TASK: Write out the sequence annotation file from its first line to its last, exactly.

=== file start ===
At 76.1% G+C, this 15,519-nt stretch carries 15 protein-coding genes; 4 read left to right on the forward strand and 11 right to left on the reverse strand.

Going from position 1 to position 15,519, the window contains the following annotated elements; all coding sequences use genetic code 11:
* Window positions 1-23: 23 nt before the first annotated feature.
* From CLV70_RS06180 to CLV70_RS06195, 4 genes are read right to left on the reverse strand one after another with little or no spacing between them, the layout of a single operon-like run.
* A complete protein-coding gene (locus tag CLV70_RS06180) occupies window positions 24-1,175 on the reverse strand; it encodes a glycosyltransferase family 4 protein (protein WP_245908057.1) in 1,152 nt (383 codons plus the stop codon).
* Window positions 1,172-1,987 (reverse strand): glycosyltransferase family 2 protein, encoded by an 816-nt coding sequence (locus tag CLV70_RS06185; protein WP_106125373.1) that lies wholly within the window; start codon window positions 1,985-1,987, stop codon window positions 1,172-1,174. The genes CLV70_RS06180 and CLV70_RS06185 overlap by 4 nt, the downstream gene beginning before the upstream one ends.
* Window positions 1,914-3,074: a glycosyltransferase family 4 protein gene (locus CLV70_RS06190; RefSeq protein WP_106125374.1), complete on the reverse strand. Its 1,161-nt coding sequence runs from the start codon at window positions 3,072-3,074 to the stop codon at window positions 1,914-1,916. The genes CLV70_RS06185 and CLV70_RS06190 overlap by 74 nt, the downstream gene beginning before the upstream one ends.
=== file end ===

At 76.1% G+C, this 15,519-nt stretch carries 15 protein-coding genes; 4 read left to right on the forward strand and 11 right to left on the reverse strand.

Going from position 1 to position 15,519, the window contains the following annotated elements; all coding sequences use genetic code 11:
* Window positions 1-23: 23 nt before the first annotated feature.
* From CLV70_RS06180 to CLV70_RS06195, 4 genes are read right to left on the reverse strand one after another with little or no spacing between them, the layout of a single operon-like run.
* A complete protein-coding gene (locus tag CLV70_RS06180) occupies window positions 24-1,175 on the reverse strand; it encodes a glycosyltransferase family 4 protein (protein WP_245908057.1) in 1,152 nt (383 codons plus the stop codon).
* Window positions 1,172-1,987 (reverse strand): glycosyltransferase family 2 protein, encoded by an 816-nt coding sequence (locus tag CLV70_RS06185; protein WP_106125373.1) that lies wholly within the window; start codon window positions 1,985-1,987, stop codon window positions 1,172-1,174. The genes CLV70_RS06180 and CLV70_RS06185 overlap by 4 nt, the downstream gene beginning before the upstream one ends.
* Window positions 1,914-3,074: a glycosyltransferase family 4 protein gene (locus CLV70_RS06190; RefSeq protein WP_106125374.1), complete on the reverse strand. Its 1,161-nt coding sequence runs from the start codon at window positions 3,072-3,074 to the stop codon at window positions 1,914-1,916. The genes CLV70_RS06185 and CLV70_RS06190 overlap by 74 nt, the downstream gene beginning before the upstream one ends.